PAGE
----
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Dear Insurance Company:

I just received an “urgent” email from you, with a desperate plea to call my Congressman and oppose health care reform.

I’ve sent you $5,000 a month for 10 years. And you never so much as said hello.

Now you and your incompetent grass-roots team expect us to step up and help you?

This is not how you build customer relationships, and it’s incompetent lobbying. The time to start rallying your customers was 5 years ago.

In the classic words of Seth Godin, good marketing is “just like dating. It turns strangers into friends and friends into lifetime customers. Many of the rules of dating apply, and so do many of the benefits. A marketer goes on a date. If it goes well, the two of them go on another date. And then another. Until, after ten or twelve dates, both sides can really communicate with each other about their needs and desires.” (Buy Seth’s Permission Marketing.  It’s still the most important marketing book you can ever read.)

I’m not taking a position (publicly) on health care reform. But I am vehemently opposed to crappy marketing (and lobbying).

The big lesson: Make friends before you need them.

In marketing, this is why word of mouth is so powerful. I’m not going to introduce you to my friends on the first date. You have to earn it. No one puts their name on the line for a company unless they trust that the company will take care of their friends. (This is why your cable company, which probably gives you the best entertainment package in the history of mankind, still gets no good word of mouth. They broke your trust too many times.)

In politics, this is why you need to build true friends over a long period of time. You’re not a good date if you only call when you need cash. You’re not going to rally your supporters if you only call when you need them to do you a favor. (This is why our insurance carrier, which has given us extraordinary service for years, isn’t getting any support for their out-of-the-blue urgent plea. We’ve never had a political relationship. They’ve never even called.)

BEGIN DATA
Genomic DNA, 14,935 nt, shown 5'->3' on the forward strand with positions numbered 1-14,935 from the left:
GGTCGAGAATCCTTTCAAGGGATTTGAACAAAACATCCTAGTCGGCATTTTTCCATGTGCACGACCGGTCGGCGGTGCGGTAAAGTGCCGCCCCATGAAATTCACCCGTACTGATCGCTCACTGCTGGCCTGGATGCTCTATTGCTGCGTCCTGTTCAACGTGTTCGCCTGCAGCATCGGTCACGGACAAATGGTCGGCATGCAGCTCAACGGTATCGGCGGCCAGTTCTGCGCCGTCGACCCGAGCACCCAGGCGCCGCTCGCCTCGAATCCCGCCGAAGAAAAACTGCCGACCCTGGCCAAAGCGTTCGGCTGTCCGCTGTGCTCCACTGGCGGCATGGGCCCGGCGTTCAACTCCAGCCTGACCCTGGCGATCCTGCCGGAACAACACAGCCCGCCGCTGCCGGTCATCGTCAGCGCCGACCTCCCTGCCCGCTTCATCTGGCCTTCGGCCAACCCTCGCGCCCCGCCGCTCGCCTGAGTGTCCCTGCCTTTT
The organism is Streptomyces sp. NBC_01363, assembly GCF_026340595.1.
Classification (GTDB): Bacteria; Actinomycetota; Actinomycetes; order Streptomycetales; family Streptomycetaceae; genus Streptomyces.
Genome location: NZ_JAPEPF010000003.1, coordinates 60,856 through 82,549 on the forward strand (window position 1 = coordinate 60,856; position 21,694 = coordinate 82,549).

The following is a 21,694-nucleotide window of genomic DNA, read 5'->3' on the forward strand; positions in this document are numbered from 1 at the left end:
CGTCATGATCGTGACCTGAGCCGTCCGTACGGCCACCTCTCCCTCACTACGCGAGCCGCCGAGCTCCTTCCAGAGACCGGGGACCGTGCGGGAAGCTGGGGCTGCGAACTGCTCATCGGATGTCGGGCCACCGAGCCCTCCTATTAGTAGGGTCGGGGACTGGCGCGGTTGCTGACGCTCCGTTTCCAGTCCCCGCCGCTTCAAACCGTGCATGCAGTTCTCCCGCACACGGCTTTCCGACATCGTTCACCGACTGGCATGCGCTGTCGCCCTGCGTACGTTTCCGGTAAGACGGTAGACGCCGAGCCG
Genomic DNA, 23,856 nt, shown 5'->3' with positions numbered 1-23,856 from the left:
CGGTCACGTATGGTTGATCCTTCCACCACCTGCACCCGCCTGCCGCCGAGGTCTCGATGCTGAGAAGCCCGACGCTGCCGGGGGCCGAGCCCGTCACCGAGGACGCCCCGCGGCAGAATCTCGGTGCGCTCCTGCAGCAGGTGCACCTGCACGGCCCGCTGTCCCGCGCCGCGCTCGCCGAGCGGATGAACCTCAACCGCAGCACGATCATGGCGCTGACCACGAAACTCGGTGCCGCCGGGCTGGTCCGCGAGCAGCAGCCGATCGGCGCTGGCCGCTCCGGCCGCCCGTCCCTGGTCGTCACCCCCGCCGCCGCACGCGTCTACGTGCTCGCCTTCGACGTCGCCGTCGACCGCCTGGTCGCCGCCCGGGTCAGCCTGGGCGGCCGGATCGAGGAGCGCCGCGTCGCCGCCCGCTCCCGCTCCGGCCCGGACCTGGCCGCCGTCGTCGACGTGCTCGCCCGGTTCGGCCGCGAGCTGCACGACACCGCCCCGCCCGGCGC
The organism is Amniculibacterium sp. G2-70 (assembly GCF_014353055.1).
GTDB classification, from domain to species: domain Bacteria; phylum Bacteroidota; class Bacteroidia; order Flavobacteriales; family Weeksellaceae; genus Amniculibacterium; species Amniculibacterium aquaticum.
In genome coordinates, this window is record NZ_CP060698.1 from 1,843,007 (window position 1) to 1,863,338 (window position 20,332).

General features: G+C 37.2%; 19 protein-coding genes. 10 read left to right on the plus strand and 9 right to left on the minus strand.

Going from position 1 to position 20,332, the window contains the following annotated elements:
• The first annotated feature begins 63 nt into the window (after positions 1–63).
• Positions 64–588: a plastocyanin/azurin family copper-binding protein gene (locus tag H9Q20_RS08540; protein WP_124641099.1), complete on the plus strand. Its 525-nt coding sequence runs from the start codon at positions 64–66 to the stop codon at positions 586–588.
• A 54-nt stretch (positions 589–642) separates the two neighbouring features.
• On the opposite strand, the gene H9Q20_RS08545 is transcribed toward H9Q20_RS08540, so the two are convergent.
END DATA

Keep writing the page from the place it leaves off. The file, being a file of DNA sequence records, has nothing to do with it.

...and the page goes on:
Start thinking about next year.  The community you create today will be the people you can count on next year. Get your fans involved. Help them. Let them talk to each other. Have some fun, share some information, do something nice together. And slowly, as you grow closer, you’ll build that kind of relationship that lets you call on them for help when you really need them.

Remember, is not social MEDIA, it’s SOCIAL media. Get out there and start making friends.

(Disclosure: I’ve been a paid lobbyist and a political lobbyist. That’s one of the reasons why I hate to see it done badly. I also do a lot of work with insurance companies.)

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  1. Paul Chaney November 10, 2009 at 8:12 am #

    Make friends before you need them… truer words were never spoken! And you’re right, Permission Marketing is a timeless classic. Of course, good advice never goes out of fashion.

  2. Seth Godin November 10, 2009 at 12:19 pm #

    Thanks Andy

    It’s amazing how far we’ve come in ten years… and how far behind so many people remain!

  3. Mike Klein November 10, 2009 at 2:34 pm #

    The dating analogy is such a powerful lesson. I use it on a daily basis. Great post!

    I heard the term ‘collaborative’ media the other day. I think I like it over the term ‘social’.

  4. Rex Williams November 11, 2009 at 12:23 am #

    Oh so true. Agree completely.

    What I’m wondering is if this becomes more widespread as a known ‘strategy’ will we be able to tell if someone is being authenticly friendly, or if there is always an ulterior motive.

    Maybe that’s the same ‘mystery’ in the dating world. So much mind reading and suspiciousness going on. “What do you really want from me?”

    Is there a way to get around that? Will true authenticity always reveal itself?

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